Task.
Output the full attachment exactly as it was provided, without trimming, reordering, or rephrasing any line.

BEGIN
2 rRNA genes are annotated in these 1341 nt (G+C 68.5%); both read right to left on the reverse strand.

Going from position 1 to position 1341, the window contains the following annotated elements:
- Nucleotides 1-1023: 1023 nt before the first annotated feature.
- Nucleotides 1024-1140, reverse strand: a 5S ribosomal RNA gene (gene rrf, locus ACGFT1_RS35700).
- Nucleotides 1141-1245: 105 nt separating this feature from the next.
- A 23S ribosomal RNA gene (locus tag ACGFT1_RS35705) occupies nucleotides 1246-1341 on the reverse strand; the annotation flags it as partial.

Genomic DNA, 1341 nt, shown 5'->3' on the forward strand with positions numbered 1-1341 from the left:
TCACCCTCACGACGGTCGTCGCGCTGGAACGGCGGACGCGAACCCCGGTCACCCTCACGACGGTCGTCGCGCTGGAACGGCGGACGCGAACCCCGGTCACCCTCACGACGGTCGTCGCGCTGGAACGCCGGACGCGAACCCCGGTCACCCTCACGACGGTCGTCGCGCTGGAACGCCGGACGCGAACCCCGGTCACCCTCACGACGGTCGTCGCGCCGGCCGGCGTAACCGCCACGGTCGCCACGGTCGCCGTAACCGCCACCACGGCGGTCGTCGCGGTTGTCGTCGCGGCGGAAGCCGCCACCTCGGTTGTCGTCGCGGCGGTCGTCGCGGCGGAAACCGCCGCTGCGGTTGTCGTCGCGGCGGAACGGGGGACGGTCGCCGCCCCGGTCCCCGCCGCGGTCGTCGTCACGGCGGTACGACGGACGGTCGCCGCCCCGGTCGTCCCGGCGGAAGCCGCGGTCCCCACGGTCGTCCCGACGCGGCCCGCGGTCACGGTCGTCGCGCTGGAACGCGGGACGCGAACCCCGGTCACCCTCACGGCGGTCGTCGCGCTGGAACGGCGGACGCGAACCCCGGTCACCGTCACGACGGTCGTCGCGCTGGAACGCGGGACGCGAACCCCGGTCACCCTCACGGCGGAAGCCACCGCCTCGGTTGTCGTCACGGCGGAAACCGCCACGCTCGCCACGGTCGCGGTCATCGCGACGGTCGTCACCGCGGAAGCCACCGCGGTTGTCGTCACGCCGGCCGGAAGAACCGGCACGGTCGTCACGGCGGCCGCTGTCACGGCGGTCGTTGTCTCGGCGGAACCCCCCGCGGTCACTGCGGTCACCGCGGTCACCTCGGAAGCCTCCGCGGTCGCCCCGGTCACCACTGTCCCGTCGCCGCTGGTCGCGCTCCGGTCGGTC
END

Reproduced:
2 rRNA genes are annotated in these 1341 nt (G+C 68.5%); both read right to left on the reverse strand.

Going from position 1 to position 1341, the window contains the following annotated elements:
- Nucleotides 1-1023: 1023 nt before the first annotated feature.
- Nucleotides 1024-1140, reverse strand: a 5S ribosomal RNA gene (gene rrf, locus ACGFT1_RS35700).
- Nucleotides 1141-1245: 105 nt separating this feature from the next.
- A 23S ribosomal RNA gene (locus tag ACGFT1_RS35705) occupies nucleotides 1246-1341 on the reverse strand; the annotation flags it as partial.

Genomic DNA, 1341 nt, shown 5'->3' on the forward strand with positions numbered 1-1341 from the left:
TCACCCTCACGACGGTCGTCGCGCTGGAACGGCGGACGCGAACCCCGGTCACCCTCACGACGGTCGTCGCGCTGGAACGGCGGACGCGAACCCCGGTCACCCTCACGACGGTCGTCGCGCTGGAACGCCGGACGCGAACCCCGGTCACCCTCACGACGGTCGTCGCGCTGGAACGCCGGACGCGAACCCCGGTCACCCTCACGACGGTCGTCGCGCCGGCCGGCGTAACCGCCACGGTCGCCACGGTCGCCGTAACCGCCACCACGGCGGTCGTCGCGGTTGTCGTCGCGGCGGAAGCCGCCACCTCGGTTGTCGTCGCGGCGGTCGTCGCGGCGGAAACCGCCGCTGCGGTTGTCGTCGCGGCGGAACGGGGGACGGTCGCCGCCCCGGTCCCCGCCGCGGTCGTCGTCACGGCGGTACGACGGACGGTCGCCGCCCCGGTCGTCCCGGCGGAAGCCGCGGTCCCCACGGTCGTCCCGACGCGGCCCGCGGTCACGGTCGTCGCGCTGGAACGCGGGACGCGAACCCCGGTCACCCTCACGGCGGTCGTCGCGCTGGAACGGCGGACGCGAACCCCGGTCACCGTCACGACGGTCGTCGCGCTGGAACGCGGGACGCGAACCCCGGTCACCCTCACGGCGGAAGCCACCGCCTCGGTTGTCGTCACGGCGGAAACCGCCACGCTCGCCACGGTCGCGGTCATCGCGACGGTCGTCACCGCGGAAGCCACCGCGGTTGTCGTCACGCCGGCCGGAAGAACCGGCACGGTCGTCACGGCGGCCGCTGTCACGGCGGTCGTTGTCTCGGCGGAACCCCCCGCGGTCACTGCGGTCACCGCGGTCACCTCGGAAGCCTCCGCGGTCGCCCCGGTCACCACTGTCCCGTCGCCGCTGGTCGCGCTCCGGTCGGTC